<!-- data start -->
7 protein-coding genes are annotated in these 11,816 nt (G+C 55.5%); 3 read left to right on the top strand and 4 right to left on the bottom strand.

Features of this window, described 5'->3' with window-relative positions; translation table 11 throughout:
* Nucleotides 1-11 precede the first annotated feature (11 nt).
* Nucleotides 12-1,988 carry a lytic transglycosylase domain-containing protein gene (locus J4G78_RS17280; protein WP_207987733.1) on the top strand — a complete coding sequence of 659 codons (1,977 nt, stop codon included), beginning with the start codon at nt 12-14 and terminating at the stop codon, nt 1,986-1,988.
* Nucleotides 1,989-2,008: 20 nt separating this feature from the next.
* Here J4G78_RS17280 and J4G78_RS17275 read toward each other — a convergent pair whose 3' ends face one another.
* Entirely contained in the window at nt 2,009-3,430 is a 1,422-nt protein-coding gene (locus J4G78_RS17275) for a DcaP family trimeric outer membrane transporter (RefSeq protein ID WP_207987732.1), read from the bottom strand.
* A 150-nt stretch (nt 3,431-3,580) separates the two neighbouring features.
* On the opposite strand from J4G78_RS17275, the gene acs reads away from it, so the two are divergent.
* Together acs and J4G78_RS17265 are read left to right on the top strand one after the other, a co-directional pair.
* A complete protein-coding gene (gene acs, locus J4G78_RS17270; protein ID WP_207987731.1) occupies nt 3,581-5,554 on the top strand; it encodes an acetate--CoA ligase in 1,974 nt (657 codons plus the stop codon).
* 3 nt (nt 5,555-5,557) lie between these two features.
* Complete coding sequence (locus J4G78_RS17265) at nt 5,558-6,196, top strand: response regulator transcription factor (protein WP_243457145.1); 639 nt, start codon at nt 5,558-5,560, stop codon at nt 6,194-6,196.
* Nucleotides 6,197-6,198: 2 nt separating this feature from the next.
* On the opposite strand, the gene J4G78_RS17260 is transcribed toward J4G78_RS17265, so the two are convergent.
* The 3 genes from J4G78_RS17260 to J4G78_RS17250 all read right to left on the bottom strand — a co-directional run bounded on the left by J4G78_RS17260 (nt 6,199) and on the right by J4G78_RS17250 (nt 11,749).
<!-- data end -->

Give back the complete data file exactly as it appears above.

7 protein-coding genes are annotated in these 11,816 nt (G+C 55.5%); 3 read left to right on the top strand and 4 right to left on the bottom strand.

Features of this window, described 5'->3' with window-relative positions; translation table 11 throughout:
* Nucleotides 1-11 precede the first annotated feature (11 nt).
* Nucleotides 12-1,988 carry a lytic transglycosylase domain-containing protein gene (locus J4G78_RS17280; protein WP_207987733.1) on the top strand — a complete coding sequence of 659 codons (1,977 nt, stop codon included), beginning with the start codon at nt 12-14 and terminating at the stop codon, nt 1,986-1,988.
* Nucleotides 1,989-2,008: 20 nt separating this feature from the next.
* Here J4G78_RS17280 and J4G78_RS17275 read toward each other — a convergent pair whose 3' ends face one another.
* Entirely contained in the window at nt 2,009-3,430 is a 1,422-nt protein-coding gene (locus J4G78_RS17275) for a DcaP family trimeric outer membrane transporter (RefSeq protein ID WP_207987732.1), read from the bottom strand.
* A 150-nt stretch (nt 3,431-3,580) separates the two neighbouring features.
* On the opposite strand from J4G78_RS17275, the gene acs reads away from it, so the two are divergent.
* Together acs and J4G78_RS17265 are read left to right on the top strand one after the other, a co-directional pair.
* A complete protein-coding gene (gene acs, locus J4G78_RS17270; protein ID WP_207987731.1) occupies nt 3,581-5,554 on the top strand; it encodes an acetate--CoA ligase in 1,974 nt (657 codons plus the stop codon).
* 3 nt (nt 5,555-5,557) lie between these two features.
* Complete coding sequence (locus J4G78_RS17265) at nt 5,558-6,196, top strand: response regulator transcription factor (protein WP_243457145.1); 639 nt, start codon at nt 5,558-5,560, stop codon at nt 6,194-6,196.
* Nucleotides 6,197-6,198: 2 nt separating this feature from the next.
* On the opposite strand, the gene J4G78_RS17260 is transcribed toward J4G78_RS17265, so the two are convergent.
* The 3 genes from J4G78_RS17260 to J4G78_RS17250 all read right to left on the bottom strand — a co-directional run bounded on the left by J4G78_RS17260 (nt 6,199) and on the right by J4G78_RS17250 (nt 11,749).